An unfortunate emerging issue for employers is the rise of workplace shootings. Even courts and judges have taken note in their judicial opinions that workplace violence is increasing. Of course, employees may be exposed to different degrees of violence at work. Workplace shootings are on the extreme end of the spectrum.
The U.S. Bureau of Labor and Statistics has found that workplace shootings have increased by more than 10% in recent years. As a result, employers should be aware of the risk of workplace shootings and the legal issues involved. You also should adopt a plan and policy to help employees prepare in the event that the worst-case scenario occurs.
Legal Issues for Employers
Employers have a general duty under the Occupational Safety and Health Act of 1970 (OSH Act) to maintain a workplace free from serious recognized hazards. The OSH Act was originally motivated by a desire to cut down on the number of workplace deaths caused by industrial accidents and exposure to unsafe working conditions. But the Act addresses many types of hazards.
According to guidelines published by the Occupational Safety and Health Administration (OSHA), employers are not strictly liable for violence in the workplace, including workplace shootings. There are no standards in the OSH Act that specifically require you to protect your employees from criminal acts committed by violent persons. Courts have noted that because workplace violence affects a wide range of employers, enforcing the OSH Act in a way that polices social behavior (including workplace shootings) would create an “extraordinary” burden on employers and enforcement agencies.
General Duty to Provide a Safe Workplace
But even though workplace violence isn’t specifically mentioned in the OSH Act, you shouldn’t ignore the possibility that a tragedy could occur. Remember that you do have a general duty to take actions to help minimize the risk of workplace violence if you recognize that there is a risk.
An employer breaches its general duty to protect employees from workplace hazards if all four of the following factors are true:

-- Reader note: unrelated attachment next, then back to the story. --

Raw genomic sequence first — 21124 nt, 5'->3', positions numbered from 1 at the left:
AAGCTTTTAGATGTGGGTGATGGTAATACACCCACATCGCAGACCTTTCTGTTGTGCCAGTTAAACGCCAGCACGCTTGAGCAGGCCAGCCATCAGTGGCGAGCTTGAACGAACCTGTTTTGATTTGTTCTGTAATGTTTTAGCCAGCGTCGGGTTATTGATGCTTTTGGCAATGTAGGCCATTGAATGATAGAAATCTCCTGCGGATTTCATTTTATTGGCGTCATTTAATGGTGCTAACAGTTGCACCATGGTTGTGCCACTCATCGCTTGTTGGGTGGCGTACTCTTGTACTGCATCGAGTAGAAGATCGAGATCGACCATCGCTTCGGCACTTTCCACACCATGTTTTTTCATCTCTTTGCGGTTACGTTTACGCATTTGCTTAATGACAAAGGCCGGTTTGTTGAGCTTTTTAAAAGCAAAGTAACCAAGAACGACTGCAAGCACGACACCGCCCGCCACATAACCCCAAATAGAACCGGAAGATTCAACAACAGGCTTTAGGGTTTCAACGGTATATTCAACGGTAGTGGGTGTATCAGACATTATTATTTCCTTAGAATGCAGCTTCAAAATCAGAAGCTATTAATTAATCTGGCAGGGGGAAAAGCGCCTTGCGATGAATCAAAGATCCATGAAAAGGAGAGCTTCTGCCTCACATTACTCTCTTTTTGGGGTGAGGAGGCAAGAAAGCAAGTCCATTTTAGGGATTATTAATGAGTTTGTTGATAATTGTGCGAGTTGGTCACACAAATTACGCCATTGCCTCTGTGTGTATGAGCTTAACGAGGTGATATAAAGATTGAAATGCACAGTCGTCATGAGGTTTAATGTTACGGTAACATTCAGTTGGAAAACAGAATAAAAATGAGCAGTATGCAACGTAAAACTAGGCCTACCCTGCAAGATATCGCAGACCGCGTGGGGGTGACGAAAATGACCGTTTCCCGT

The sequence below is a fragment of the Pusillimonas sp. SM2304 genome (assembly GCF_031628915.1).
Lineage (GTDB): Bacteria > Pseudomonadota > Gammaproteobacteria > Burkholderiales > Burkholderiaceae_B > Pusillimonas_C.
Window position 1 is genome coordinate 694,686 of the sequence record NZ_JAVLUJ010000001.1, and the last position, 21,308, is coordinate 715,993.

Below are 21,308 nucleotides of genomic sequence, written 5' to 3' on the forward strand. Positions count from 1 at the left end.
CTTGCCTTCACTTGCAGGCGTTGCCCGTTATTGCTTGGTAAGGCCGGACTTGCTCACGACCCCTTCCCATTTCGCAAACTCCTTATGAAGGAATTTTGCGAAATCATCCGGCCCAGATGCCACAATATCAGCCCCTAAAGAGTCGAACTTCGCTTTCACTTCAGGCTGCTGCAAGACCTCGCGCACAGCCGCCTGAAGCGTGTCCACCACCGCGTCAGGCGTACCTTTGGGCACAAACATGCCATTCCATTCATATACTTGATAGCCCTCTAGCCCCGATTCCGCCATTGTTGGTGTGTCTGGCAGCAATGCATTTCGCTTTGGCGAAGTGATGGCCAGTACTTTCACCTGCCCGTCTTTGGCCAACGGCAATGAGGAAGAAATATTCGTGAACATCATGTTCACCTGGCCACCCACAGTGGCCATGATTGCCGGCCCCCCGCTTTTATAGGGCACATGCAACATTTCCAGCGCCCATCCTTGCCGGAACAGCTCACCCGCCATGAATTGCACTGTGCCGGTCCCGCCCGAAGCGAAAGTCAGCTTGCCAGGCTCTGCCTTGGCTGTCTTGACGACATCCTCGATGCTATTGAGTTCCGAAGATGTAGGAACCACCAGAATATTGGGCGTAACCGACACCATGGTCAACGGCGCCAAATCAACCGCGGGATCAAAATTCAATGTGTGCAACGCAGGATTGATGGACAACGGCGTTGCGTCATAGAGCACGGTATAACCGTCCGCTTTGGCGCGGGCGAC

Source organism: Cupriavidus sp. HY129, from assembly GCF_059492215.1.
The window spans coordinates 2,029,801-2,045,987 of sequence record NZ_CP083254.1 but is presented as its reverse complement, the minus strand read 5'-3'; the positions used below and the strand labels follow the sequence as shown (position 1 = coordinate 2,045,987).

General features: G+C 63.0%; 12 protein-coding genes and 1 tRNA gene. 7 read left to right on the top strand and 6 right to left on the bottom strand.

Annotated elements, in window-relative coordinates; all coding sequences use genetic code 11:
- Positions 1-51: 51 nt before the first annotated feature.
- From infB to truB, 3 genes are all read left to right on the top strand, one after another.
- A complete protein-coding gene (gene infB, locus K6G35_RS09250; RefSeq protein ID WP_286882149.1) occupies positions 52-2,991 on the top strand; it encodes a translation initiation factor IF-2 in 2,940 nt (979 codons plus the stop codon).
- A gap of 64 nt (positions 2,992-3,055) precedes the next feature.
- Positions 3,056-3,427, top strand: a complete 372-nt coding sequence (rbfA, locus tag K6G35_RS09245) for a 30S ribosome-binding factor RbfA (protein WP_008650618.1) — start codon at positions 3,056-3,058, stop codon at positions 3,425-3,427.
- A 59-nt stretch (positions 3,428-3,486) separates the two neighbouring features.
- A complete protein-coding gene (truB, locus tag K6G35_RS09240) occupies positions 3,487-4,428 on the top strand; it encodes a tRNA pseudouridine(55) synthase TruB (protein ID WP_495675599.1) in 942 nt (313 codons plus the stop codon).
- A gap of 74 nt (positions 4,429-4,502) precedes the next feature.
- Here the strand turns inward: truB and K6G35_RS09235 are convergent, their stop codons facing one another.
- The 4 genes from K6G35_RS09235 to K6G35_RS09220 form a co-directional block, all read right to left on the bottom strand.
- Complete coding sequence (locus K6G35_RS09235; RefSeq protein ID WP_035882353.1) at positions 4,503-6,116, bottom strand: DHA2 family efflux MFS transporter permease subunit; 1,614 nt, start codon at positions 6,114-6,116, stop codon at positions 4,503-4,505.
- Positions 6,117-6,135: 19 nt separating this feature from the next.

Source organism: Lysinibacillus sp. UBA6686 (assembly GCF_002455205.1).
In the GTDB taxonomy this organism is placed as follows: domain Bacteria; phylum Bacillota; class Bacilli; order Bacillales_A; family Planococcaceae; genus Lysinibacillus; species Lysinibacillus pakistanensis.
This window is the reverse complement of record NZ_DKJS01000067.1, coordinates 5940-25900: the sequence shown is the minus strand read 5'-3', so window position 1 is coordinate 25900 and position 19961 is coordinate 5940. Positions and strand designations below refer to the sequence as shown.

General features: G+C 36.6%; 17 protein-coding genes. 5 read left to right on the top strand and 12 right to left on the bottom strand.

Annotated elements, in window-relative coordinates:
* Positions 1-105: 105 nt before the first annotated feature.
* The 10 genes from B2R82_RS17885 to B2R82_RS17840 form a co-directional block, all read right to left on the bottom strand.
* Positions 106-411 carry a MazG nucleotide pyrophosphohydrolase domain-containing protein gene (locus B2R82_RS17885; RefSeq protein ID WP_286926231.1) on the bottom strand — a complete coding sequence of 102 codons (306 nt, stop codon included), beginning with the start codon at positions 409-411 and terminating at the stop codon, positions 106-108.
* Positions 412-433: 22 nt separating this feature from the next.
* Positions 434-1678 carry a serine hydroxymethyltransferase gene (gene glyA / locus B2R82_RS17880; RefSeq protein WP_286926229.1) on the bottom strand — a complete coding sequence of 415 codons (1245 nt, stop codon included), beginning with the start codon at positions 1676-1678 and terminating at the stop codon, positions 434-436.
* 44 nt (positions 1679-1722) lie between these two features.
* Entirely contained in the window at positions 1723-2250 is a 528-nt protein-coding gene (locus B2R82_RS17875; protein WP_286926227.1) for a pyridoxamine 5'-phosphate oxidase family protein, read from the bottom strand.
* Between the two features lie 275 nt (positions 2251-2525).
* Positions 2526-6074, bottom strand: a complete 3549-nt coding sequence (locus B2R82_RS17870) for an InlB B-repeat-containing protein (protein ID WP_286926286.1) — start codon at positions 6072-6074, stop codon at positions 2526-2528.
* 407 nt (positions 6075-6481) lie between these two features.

- The employer failed to keep the workplace free from a hazard that employees were exposed to.
- The hazard was recognized.
- The hazard was likely to cause death or serious physical harm.
- There was a feasible and economically viable way to correct the hazard.
Although OSHA recognizes that employers will not be strictly liable for workplace shootings, it has published voluntary guidelines to help you deal with the emerging issue.
OSHA has noted that employers in certain industries, including healthcare providers, social services agencies, late-night retail establishments, and taxi or car services, are at higher risk for violence against their employees. Of course, employers in those industries aren’t the only ones that could be affected by workplace violence, but they should be particularly aware of the risk.
Additionally, some states have adopted laws that impose a higher burden on employers to prevent workplace violence. A few state laws focus specifically on at-risk industries. For example, a Connecticut law requires certain healthcare providers to adopt a response plan for workplace violence, and a Florida law requires convenience stores to install security devices to help decrease safety risks.
Customer Negligence Claims
While employees who are victims of workplace violence will likely be required to file workers’ compensation claims, customers may be able to sue an employer for negligence when they sustain injuries due to workplace violence.
Negligence is governed by state law. A victim will need to prove the employer owed him a duty of care and it breached that duty. However, an employer may be able to avoid liability by showing the workplace violence was a superseding cause of the customer’s injury and the violence was unforeseeable.
5 Elements of Workplace Violence Prevention
OSHA has published five recommendations to help employers deal effectively with workplace violence. You should ensure your violence prevention plan and your employee handbook address all five elements:
- Management commitment and employee involvement;
- An analysis of worksite security;
- Hazard prevention and control;
- Safety and health training for employees and management; and
- Effective record keeping and evaluation of the workplace violence prevention program.
Having a plan in place could help your employees be more prepared if a violent incident occurs. Knowing where to go, whom to call, and what to do could make a huge difference.
Employers should be aware that workplace violence is an increasing phenomenon and adopt a clear policy that addresses the potential if it happens. Having a plan in place for employees to follow can be critical during an emergency. Your policy should include procedures for notifying emergency responders, management, coworkers, and employees’ families. It also should address preventive measures for recognizing and reporting potential threats of workplace violence before they materialize into something more.
|Sarah Otto is an Associate at Foulston Siefkin LLP. She also contributes to the Kansas Employment Law Letter and can be reached at firstname.lastname@example.org.|